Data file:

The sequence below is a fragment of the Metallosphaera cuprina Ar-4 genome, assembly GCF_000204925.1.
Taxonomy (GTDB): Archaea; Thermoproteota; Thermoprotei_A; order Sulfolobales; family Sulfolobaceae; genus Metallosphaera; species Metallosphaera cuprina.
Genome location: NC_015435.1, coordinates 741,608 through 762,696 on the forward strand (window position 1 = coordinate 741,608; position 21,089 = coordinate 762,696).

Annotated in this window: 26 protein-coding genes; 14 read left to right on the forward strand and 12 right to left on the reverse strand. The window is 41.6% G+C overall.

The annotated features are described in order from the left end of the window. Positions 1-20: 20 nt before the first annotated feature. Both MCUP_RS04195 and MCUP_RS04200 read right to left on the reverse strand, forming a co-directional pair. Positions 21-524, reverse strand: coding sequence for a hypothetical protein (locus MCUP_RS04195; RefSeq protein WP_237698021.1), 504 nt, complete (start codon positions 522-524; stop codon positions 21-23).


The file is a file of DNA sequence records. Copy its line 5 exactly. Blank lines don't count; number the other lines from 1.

The annotated features are described in order from the left end of the window. Positions 1-20: 20 nt before the first annotated feature. Both MCUP_RS04195 and MCUP_RS04200 read right to left on the reverse strand, forming a co-directional pair. Positions 21-524, reverse strand: coding sequence for a hypothetical protein (locus MCUP_RS04195; RefSeq protein WP_237698021.1), 504 nt, complete (start codon positions 522-524; stop codon positions 21-23).